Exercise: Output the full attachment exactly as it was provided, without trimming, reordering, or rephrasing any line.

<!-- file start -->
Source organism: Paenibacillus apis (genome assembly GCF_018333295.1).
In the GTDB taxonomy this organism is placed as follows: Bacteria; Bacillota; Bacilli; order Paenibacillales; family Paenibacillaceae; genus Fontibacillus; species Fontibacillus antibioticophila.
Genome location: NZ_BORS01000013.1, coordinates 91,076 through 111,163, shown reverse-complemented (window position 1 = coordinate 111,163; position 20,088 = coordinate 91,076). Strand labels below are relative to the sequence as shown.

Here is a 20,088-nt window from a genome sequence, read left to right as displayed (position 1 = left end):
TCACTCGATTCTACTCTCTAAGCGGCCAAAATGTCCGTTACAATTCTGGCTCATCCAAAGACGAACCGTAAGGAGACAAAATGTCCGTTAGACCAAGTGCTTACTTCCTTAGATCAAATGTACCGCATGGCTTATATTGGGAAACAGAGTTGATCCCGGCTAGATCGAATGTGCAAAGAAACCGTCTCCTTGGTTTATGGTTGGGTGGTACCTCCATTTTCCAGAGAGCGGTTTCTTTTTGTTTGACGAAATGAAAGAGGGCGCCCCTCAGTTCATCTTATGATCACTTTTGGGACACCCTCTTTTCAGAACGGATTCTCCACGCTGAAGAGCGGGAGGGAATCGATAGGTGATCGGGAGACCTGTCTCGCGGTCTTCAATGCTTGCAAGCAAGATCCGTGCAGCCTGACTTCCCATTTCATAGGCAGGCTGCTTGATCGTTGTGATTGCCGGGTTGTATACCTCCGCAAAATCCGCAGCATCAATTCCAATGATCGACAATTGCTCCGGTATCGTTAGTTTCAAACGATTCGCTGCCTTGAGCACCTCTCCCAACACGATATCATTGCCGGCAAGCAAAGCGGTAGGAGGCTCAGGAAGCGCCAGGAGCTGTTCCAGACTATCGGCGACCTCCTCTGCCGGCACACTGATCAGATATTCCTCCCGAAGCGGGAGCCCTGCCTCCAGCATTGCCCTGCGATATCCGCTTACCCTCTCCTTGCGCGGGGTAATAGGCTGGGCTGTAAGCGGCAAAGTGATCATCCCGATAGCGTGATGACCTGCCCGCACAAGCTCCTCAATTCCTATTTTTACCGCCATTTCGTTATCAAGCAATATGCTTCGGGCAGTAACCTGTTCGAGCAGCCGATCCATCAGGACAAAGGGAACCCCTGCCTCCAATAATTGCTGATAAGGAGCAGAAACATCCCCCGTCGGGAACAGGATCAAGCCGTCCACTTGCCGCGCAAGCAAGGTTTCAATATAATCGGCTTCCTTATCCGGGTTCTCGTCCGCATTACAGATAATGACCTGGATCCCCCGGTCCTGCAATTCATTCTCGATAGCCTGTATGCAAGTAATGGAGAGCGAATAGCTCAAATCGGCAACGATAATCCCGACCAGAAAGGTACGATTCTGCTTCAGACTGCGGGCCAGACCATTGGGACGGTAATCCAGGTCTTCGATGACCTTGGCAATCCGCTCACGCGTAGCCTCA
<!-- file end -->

Source organism: Paenibacillus apis (genome assembly GCF_018333295.1).
In the GTDB taxonomy this organism is placed as follows: Bacteria; Bacillota; Bacilli; order Paenibacillales; family Paenibacillaceae; genus Fontibacillus; species Fontibacillus antibioticophila.
Genome location: NZ_BORS01000013.1, coordinates 91,076 through 111,163, shown reverse-complemented (window position 1 = coordinate 111,163; position 20,088 = coordinate 91,076). Strand labels below are relative to the sequence as shown.

Here is a 20,088-nt window from a genome sequence, read left to right as displayed (position 1 = left end):
TCACTCGATTCTACTCTCTAAGCGGCCAAAATGTCCGTTACAATTCTGGCTCATCCAAAGACGAACCGTAAGGAGACAAAATGTCCGTTAGACCAAGTGCTTACTTCCTTAGATCAAATGTACCGCATGGCTTATATTGGGAAACAGAGTTGATCCCGGCTAGATCGAATGTGCAAAGAAACCGTCTCCTTGGTTTATGGTTGGGTGGTACCTCCATTTTCCAGAGAGCGGTTTCTTTTTGTTTGACGAAATGAAAGAGGGCGCCCCTCAGTTCATCTTATGATCACTTTTGGGACACCCTCTTTTCAGAACGGATTCTCCACGCTGAAGAGCGGGAGGGAATCGATAGGTGATCGGGAGACCTGTCTCGCGGTCTTCAATGCTTGCAAGCAAGATCCGTGCAGCCTGACTTCCCATTTCATAGGCAGGCTGCTTGATCGTTGTGATTGCCGGGTTGTATACCTCCGCAAAATCCGCAGCATCAATTCCAATGATCGACAATTGCTCCGGTATCGTTAGTTTCAAACGATTCGCTGCCTTGAGCACCTCTCCCAACACGATATCATTGCCGGCAAGCAAAGCGGTAGGAGGCTCAGGAAGCGCCAGGAGCTGTTCCAGACTATCGGCGACCTCCTCTGCCGGCACACTGATCAGATATTCCTCCCGAAGCGGGAGCCCTGCCTCCAGCATTGCCCTGCGATATCCGCTTACCCTCTCCTTGCGCGGGGTAATAGGCTGGGCTGTAAGCGGCAAAGTGATCATCCCGATAGCGTGATGACCTGCCCGCACAAGCTCCTCAATTCCTATTTTTACCGCCATTTCGTTATCAAGCAATATGCTTCGGGCAGTAACCTGTTCGAGCAGCCGATCCATCAGGACAAAGGGAACCCCTGCCTCCAATAATTGCTGATAAGGAGCAGAAACATCCCCCGTCGGGAACAGGATCAAGCCGTCCACTTGCCGCGCAAGCAAGGTTTCAATATAATCGGCTTCCTTATCCGGGTTCTCGTCCGCATTACAGATAATGACCTGGATCCCCCGGTCCTGCAATTCATTCTCGATAGCCTGTATGCAAGTAATGGAGAGCGAATAGCTCAAATCGGCAACGATAATCCCGACCAGAAAGGTACGATTCTGCTTCAGACTGCGGGCCAGACCATTGGGACGGTAATCCAGGTCTTCGATGACCTTGGCAATCCGCTCACGCGTAGCCTCA